The electoral college is an outdated system that gives imbalanced power to voters in different states. It was never meant to be permanent part of our government; it was just a compromise the Founding Fathers developed.
At that time, they felt that the public was not educated enough to elect a president by popular vote, but if Congress was given the ability to decide the president, it could lead to corruption.
A surprising number of Americans do not really know how the system works; in fact, I did not fully understand it until this year’s election.
A very simplified explanation of the system is that every state has electors who represent a political party, and when people cast their ballots, they are actually voting for an elector to vote for the president on behalf of them.
There are 538 total electors. Each state gets a certain number of electoral votes based on how many Congressional districts they have, plus two additional votes for the state’s U.S. Senate seats. Washington, D.C., is also given three electoral votes. The candidate to get at least 270 of these votes becomes the president.
However, this system overrepresents the people in states with smaller populations and underrepresents the people in states with bigger populations.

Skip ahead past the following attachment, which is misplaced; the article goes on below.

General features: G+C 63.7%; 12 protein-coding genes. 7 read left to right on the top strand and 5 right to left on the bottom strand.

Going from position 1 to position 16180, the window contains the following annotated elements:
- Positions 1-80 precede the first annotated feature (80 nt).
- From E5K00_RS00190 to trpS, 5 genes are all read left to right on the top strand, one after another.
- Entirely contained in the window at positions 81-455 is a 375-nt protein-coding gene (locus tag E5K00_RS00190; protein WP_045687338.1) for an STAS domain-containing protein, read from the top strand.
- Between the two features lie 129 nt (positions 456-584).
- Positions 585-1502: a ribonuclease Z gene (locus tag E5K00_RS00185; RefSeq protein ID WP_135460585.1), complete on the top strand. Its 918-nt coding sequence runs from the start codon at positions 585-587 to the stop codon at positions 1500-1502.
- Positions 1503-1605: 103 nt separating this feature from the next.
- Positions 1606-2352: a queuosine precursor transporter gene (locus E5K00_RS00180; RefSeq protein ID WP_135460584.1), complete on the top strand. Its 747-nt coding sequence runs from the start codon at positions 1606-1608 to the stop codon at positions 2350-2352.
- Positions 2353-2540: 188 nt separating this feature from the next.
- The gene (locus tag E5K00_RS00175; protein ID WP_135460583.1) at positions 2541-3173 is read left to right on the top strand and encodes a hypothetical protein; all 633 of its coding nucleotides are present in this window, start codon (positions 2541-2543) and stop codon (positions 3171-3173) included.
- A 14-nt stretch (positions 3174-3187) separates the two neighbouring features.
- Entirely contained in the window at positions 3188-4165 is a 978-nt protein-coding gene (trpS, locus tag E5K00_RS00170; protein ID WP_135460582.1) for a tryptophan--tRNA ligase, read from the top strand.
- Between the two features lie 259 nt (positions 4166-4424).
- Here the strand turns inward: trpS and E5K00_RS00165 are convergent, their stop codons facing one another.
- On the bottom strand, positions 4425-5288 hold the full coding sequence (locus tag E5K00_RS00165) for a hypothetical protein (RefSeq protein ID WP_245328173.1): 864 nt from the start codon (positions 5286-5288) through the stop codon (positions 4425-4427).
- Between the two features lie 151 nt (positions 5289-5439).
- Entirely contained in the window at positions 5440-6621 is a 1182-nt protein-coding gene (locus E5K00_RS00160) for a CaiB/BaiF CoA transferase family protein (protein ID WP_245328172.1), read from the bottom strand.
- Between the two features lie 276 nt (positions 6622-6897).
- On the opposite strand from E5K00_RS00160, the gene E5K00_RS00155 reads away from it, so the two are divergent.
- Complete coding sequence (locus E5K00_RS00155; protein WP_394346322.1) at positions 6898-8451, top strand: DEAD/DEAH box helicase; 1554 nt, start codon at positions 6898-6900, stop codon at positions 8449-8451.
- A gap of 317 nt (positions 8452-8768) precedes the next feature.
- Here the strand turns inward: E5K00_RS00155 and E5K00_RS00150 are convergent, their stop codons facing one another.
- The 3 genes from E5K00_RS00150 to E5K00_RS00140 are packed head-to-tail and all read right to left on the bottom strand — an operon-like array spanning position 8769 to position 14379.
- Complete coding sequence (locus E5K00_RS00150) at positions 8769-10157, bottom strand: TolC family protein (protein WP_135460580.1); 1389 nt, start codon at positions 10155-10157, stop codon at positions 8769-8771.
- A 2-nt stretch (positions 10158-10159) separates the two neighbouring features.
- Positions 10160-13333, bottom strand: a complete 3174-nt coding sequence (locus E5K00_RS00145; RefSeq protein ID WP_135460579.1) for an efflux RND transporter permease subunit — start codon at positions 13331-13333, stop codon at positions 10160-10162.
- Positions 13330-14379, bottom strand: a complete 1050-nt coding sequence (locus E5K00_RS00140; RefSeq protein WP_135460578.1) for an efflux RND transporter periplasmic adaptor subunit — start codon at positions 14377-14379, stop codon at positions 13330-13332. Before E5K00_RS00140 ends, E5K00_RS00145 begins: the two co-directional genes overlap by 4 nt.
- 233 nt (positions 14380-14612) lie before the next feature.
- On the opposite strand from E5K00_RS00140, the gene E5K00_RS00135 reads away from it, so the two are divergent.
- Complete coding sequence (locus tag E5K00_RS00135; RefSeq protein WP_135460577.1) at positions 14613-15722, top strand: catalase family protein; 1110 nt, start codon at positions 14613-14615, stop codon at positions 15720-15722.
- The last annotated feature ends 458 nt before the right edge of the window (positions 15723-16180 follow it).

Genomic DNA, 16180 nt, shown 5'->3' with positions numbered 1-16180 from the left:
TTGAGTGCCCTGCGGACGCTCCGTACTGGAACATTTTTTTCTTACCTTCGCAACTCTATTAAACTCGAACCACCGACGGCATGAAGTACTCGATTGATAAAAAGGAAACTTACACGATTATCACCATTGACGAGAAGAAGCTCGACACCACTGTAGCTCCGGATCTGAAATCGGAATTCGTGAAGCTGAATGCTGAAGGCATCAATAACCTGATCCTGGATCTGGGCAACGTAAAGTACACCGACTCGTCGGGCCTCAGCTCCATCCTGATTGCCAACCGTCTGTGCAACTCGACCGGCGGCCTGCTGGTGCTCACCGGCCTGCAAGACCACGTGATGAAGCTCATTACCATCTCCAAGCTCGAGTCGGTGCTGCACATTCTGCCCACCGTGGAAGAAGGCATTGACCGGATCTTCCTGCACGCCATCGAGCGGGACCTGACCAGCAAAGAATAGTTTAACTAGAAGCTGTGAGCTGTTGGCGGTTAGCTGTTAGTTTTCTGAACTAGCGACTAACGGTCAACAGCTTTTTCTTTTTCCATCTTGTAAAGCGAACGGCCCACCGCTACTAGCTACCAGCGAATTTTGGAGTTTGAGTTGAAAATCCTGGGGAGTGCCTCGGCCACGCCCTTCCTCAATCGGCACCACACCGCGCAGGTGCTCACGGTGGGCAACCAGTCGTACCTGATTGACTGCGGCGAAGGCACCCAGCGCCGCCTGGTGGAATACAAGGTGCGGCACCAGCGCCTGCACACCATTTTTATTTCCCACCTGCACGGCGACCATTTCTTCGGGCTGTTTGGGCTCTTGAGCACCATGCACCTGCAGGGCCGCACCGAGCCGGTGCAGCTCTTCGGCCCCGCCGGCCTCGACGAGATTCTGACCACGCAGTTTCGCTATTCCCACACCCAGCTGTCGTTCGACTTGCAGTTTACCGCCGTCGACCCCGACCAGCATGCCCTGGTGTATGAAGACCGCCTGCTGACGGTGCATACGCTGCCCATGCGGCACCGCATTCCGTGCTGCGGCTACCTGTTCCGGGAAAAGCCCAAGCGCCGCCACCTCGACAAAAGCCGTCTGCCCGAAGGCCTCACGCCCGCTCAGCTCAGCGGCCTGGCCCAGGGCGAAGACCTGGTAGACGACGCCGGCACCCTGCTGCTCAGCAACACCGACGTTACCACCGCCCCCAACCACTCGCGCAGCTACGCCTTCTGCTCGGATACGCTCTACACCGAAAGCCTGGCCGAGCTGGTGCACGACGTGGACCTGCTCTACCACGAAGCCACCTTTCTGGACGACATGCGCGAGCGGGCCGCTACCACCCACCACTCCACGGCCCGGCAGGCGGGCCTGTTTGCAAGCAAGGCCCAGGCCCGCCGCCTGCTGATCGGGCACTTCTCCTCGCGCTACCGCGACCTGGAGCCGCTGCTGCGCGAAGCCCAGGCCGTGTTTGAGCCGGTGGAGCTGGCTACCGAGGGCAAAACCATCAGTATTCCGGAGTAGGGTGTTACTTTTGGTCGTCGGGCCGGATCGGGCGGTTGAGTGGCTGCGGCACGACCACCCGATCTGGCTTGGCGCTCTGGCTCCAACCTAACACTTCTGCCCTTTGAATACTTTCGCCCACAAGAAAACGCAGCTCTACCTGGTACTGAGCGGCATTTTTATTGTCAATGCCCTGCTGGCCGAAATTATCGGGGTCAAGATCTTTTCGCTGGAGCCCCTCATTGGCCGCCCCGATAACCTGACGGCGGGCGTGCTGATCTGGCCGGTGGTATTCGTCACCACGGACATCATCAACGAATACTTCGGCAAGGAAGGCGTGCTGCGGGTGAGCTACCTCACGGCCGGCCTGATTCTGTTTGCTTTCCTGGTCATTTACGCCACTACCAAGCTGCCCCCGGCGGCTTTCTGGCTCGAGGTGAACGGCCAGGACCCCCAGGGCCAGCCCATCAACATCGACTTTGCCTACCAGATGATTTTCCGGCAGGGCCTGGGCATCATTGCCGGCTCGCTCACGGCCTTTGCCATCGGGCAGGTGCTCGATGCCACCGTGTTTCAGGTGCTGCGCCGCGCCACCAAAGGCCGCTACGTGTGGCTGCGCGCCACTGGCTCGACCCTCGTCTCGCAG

One electoral vote in Wyoming represents 193,000 people, and one electoral vote in California represents 718,000 people. So, one electoral vote in California represents over three times as many people as one electoral vote in Wyoming.
Under the electoral college, candidates either get all of a state’s electoral votes or none, with the exceptions of Maine and Nebraska, who split their electoral votes, depending on how their citizens voted.
This all or nothing approach creates swing states, which are states that have similar levels of support for each candidate and could reasonably vote for either party.
This leads candidates to spend all their time and money campaigning in swing states because the swing states pretty much determine the winner of the election.
If the electoral college were not in place, then candidates would put together a solid campaign that explains their platform, rather than spending all their time pandering to the swing states.
Historically, both major political parties have tried to get rid of the electoral college, and most people can recognize that there are flaws in the system.
In my opinion, the only reason Republicans defend the electoral college is because, in the past two elections where the president lost the popular vote but won the electoral vote, it has benefitted their party (2000 and 2016).
In conclusion, the electoral college is not relevant in modern America, and it creates an uneven playing field across the states. In the future, I would like to see the states switch from an all or nothing approach, like Maine and Nebraska have done, or I would like the electoral college to be completely taken away, with a modernized system put in place.